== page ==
Danish toy maker LEGO Group today unveiled a prototype LEGO brick made from recycled plastic which, if successful, will go into production. The new brick uses PET plastic from discarded bottles and is the first brick made from a recycled material to meet the company’s quality and safety requirements, it said in a statement. The prototype is made from recycled PET sourced from suppliers in the U.S. that use FDA- and European Food Safety Authority-approved processes to ensure quality. On average, a one-liter plastic PET bottle provides enough raw material for ten 2 x 4 LEGO bricks. LEGO said its research team will continue testing and developing the PET formulation and then assess whether to move to the pilot production phase. This next phase of testing is expected to take at least a year. It’s worth noting that LEGO bricks have a place in ocean lore: More than 23 years ago, a container ship tilted over 45 degrees in stormy weather, causing 62 containers to go overboard. One of these containers carried 4.8 million LEGO pieces. Even today, LEGO bricks are still washing up on Cornish coastlines in southwest England.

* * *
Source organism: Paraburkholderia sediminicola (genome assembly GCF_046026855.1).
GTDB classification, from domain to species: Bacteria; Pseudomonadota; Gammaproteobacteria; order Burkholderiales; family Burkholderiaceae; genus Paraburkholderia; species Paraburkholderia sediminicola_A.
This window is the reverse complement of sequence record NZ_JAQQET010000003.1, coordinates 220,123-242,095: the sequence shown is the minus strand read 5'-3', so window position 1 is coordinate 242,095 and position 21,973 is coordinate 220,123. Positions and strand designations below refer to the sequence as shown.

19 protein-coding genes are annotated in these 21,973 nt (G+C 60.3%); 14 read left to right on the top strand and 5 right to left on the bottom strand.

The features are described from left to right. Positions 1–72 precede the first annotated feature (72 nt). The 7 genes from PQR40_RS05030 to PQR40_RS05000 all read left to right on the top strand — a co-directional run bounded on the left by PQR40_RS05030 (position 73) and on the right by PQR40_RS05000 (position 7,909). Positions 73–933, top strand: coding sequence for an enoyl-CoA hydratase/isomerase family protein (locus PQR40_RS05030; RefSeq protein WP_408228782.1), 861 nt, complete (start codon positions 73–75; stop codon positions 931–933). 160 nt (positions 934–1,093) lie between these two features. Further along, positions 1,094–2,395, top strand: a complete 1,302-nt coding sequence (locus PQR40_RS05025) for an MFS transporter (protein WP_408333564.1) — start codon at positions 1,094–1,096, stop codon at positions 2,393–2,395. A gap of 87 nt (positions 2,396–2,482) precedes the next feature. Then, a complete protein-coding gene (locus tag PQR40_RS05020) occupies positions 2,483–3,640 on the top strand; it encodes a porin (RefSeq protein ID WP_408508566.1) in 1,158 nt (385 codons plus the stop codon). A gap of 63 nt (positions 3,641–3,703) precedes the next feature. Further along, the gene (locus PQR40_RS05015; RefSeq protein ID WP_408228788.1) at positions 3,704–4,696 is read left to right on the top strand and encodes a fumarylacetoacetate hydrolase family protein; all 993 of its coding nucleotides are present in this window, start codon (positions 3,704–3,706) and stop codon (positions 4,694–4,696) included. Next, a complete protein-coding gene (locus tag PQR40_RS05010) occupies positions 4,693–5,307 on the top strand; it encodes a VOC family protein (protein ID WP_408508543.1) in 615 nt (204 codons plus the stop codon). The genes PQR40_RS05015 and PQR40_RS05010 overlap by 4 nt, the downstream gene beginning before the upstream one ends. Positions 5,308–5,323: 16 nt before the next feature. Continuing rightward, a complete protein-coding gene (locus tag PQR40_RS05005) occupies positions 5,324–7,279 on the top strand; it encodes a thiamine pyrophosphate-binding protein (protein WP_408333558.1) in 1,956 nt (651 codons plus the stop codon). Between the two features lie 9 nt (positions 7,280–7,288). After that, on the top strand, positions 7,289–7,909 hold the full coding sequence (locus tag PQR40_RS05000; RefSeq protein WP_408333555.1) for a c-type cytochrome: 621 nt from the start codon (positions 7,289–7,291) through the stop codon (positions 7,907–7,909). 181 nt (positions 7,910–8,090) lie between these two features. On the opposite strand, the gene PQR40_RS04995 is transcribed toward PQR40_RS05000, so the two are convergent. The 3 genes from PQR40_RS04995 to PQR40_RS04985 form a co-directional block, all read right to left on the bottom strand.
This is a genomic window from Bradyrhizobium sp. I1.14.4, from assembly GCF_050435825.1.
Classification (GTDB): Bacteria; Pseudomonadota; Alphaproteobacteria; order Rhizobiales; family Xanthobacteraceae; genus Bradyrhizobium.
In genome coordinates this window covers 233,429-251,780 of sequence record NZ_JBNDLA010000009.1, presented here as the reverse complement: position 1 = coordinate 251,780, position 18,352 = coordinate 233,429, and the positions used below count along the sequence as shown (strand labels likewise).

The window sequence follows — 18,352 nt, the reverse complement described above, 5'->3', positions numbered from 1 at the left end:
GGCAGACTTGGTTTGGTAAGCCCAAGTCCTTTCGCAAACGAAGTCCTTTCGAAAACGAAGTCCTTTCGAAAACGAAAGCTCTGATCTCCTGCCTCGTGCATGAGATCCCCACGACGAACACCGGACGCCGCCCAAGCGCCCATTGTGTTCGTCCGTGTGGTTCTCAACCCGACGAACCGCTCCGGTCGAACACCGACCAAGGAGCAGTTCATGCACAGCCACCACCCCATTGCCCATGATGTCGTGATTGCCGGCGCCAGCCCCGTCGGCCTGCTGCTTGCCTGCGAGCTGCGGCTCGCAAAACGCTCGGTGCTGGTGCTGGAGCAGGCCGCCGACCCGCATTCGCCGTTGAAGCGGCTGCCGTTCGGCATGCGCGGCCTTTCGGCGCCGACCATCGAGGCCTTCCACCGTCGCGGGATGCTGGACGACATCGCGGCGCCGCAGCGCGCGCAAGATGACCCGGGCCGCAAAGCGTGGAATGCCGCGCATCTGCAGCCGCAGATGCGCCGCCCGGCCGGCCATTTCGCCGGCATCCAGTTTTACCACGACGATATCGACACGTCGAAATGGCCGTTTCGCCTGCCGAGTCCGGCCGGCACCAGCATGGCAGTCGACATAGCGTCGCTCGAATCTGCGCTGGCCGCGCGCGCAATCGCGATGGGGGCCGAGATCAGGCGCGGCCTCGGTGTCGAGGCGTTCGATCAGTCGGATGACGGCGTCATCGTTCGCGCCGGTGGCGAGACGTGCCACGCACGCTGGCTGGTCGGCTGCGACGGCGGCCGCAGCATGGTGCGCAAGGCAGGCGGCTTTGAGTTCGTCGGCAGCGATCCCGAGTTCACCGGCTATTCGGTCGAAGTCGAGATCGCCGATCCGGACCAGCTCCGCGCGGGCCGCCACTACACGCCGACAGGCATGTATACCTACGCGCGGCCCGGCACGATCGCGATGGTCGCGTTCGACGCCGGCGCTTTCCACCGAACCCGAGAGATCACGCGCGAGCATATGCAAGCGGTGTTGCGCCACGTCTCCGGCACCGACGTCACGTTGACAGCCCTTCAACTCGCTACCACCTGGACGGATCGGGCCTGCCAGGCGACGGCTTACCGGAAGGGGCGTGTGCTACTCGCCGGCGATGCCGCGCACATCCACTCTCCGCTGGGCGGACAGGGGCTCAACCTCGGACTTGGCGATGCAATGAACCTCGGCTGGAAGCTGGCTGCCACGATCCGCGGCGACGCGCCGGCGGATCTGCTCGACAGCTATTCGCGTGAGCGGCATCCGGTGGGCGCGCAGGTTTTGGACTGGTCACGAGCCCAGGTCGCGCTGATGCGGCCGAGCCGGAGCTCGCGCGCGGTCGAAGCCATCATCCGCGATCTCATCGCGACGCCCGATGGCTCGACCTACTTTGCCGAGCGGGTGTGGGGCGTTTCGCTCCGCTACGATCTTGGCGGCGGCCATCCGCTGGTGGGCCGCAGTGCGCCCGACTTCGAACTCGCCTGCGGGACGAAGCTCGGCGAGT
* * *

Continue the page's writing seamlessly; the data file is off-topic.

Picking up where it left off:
Climate change as a cause of death?
Will death certificates soon carry “climate change” as a cause of death? A recent study published in The Lancet urges that “Death certification needs to be modernized, indirect causes should be reported, with all death certification prompting for external factors contributing to death, and these death data must be coupled with large-scale environmental datasets so that impact assessments can be done.” The study is titled “Heat-related mortality: an urgent need to recognize and record.” One of the authors, Arnagretta Hunter, of Australian National University College of Health and Medicine, writes, “We can make a diagnosis of disease like coronavirus, but we are less literate in environmental determinants like hot weather or bushfire smoke … Climate change is the single greatest health threat that we face globally even after we recover from coronavirus.”
Data driven: By 2048, no more fish?
. . . . According to The World Counts, the world’s oceans could be virtually emptied of fish by 2048. A study shows that if nothing changes, we will run out of seafood in less than 30 years. “The disappearance of life in the oceans is a problem in itself. It also illustrates that the fine balance between human consumption and nature has been thrown way off. Current trends will put an end to oceans as a source of food for the world human population. The world population will reach almost 10 billion people by 2050. If we want to preserve the ecosystems of the sea, change is needed.” Sources include the World Economic Forum and National Geographic. . . .